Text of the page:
- Set AF Priority Selection to "Release’ or ‘Focus and Release". "Release" sets the camera to go ahead and shoot even if camera’s AF System doesn’t think your shot is in focus. The idea is that you’ll have focused with the AF button before you push the shutter release that first time. "Focus and Release" forces you to be "in focus" before you can release the shutter that first shot. After that you’re in "Release" mode and it doesn’t care about focus again. The thought process behind this setting is as follows: If you wait for focus every shot once you’re tracking a moving subject it may not shoot at all. Get the first shot in focus and then release the shutter and go for it. With practice you’ll keep your subject in the frame and under a focus point or two retaining tack sharp focus.
- Set AF Activation to "AF-ON only". This assigns the "Auto-Focus" function to the "AF-ON" button only, located on the back of the camera body. Since it makes no sense to have two focus buttons fighting each other, using the "AF-ON only" setting removes the “Auto-Focus” function from the shutter release button on top of camera body. You can still use a half-push on the shutter release button to lock exposure, (see your camera’s settings). You can also set the “AF-ON” button on your battery pack to do the same for when you rotate your camera (Rotate Tall).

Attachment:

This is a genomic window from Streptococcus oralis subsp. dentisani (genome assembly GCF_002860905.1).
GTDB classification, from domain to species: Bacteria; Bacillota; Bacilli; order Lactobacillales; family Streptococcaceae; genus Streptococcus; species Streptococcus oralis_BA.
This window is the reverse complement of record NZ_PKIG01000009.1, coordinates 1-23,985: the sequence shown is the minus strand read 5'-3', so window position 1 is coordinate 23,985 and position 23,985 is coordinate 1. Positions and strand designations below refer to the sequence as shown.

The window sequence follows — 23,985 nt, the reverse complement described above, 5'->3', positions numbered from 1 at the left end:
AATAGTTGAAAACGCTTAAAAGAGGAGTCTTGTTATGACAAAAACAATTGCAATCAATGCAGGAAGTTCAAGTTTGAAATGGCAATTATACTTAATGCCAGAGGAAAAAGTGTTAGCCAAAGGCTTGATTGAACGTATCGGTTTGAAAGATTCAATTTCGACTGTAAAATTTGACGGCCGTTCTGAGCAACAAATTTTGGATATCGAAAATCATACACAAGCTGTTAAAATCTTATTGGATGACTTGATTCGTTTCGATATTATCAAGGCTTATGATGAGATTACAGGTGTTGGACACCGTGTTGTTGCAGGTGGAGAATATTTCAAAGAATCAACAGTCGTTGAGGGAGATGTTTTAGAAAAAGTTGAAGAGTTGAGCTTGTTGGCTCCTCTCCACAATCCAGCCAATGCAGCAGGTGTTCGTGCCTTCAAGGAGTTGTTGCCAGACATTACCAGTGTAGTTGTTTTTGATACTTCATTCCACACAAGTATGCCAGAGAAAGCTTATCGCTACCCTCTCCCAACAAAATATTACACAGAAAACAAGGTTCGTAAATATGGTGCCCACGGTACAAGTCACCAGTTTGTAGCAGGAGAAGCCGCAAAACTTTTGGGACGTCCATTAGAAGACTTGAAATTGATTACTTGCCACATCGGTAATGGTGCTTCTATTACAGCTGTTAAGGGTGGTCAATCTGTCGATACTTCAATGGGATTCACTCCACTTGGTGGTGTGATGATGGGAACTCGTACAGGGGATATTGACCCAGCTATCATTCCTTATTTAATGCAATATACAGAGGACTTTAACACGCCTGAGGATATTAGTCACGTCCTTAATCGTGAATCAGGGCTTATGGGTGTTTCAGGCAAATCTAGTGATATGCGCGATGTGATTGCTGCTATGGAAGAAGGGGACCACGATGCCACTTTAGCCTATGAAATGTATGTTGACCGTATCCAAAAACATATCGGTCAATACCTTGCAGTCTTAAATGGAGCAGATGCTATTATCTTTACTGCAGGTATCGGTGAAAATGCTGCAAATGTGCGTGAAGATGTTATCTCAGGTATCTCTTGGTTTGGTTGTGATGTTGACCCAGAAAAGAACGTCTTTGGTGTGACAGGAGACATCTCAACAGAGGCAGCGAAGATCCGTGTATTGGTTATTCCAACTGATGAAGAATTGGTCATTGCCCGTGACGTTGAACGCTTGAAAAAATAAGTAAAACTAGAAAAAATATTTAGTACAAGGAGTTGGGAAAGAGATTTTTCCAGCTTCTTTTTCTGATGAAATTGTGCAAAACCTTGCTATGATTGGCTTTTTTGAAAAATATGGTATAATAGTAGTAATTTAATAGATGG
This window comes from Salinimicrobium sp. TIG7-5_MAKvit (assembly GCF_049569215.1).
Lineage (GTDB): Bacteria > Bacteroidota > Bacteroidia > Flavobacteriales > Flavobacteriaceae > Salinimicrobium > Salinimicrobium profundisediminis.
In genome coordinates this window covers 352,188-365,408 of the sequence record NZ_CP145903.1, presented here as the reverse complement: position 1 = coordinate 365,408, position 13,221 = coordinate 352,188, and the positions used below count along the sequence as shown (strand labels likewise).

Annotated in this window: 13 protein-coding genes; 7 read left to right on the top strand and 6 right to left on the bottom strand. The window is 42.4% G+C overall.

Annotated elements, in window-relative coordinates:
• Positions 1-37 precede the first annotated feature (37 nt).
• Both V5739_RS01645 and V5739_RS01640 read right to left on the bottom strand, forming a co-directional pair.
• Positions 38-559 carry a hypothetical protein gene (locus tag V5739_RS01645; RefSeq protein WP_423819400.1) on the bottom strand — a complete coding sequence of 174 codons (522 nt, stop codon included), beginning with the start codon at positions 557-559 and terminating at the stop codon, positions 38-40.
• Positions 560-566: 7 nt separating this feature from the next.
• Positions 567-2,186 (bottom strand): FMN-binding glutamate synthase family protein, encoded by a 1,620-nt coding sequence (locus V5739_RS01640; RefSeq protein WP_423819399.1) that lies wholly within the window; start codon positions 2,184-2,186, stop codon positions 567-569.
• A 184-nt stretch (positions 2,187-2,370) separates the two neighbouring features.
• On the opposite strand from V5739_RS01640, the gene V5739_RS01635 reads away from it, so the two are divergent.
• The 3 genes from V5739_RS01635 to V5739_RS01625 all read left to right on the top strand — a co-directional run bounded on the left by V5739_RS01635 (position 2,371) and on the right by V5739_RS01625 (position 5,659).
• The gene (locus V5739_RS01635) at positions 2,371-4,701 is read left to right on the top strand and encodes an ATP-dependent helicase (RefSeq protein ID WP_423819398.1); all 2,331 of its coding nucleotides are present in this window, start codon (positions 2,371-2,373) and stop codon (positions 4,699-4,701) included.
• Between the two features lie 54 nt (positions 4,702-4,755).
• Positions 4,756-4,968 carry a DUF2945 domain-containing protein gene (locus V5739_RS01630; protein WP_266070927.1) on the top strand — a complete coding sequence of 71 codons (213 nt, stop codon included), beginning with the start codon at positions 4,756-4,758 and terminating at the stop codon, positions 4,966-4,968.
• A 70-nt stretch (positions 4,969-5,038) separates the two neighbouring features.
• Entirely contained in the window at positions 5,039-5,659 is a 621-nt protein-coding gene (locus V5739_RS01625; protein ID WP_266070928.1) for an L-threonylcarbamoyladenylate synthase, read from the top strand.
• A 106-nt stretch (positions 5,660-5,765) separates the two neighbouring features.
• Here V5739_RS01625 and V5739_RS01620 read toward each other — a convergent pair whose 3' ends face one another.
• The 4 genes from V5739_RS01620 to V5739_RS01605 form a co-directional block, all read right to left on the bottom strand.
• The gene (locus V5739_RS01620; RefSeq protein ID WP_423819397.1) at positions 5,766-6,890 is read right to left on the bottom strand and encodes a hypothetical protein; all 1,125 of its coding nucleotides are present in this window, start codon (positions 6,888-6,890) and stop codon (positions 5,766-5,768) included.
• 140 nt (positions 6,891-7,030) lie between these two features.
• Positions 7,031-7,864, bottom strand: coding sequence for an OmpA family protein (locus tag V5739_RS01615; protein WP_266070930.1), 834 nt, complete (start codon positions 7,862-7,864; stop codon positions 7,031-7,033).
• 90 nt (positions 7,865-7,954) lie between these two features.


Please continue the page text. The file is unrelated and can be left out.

That’s it. You’re ready for "Back Button Focus”. There are other possible preferences, of course. Such as how many focus points to use, dynamic area, Group area, 3D tracking if you have it, Continuous HI, Continuous LO, etc. With the above settings alone, you can shoot using "Back Button Focus" and save yourself some button pushing.
The benefit of this method is best described using the scenario I used above with the bird in the tree. After setting my camera for "Back Button Focus" as described above, now when I see the perched bird, I can press the AF button, focus, release the button locking focus, compose and start shooting. I am effectively in AF-S mode without switching anything… even though the AF mode is set to AF-C.
When the bird takes off, I simply track the bird while holding the AF button down, continuously focusing and shooting away as he goes. I am now in AF-C mode and again I didn’t have to switch anything.
If the bird perches again, I lift my finger off the AF button and again I’m in AF-S mode. I now make wildlife images that I am proud to post. That’s partly because now there is virtually no hassle switching AF Modes.
The more I train the better I image!
NOTE: I use a D850 and your settings or the names of the functions may be slightly different. I have used the same setup on my D5300 and there were some minor differences in nomenclature.
You may also be interested in:
- Photographing Birds-in-Flight and other quick moving subjects
- Nikon D800 AF Custom Settings
- How To Fine-Tune your Lenses using the Green Dot Method
Originally written on March 12, 2019
Last updated on January 27, 2021
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Glenn stallard (Bullet1954) on June 2, 2019
Good explanation, thanks
David Summers (dm1dave) on March 12, 2019
Nicely written artical. Thank you Michael.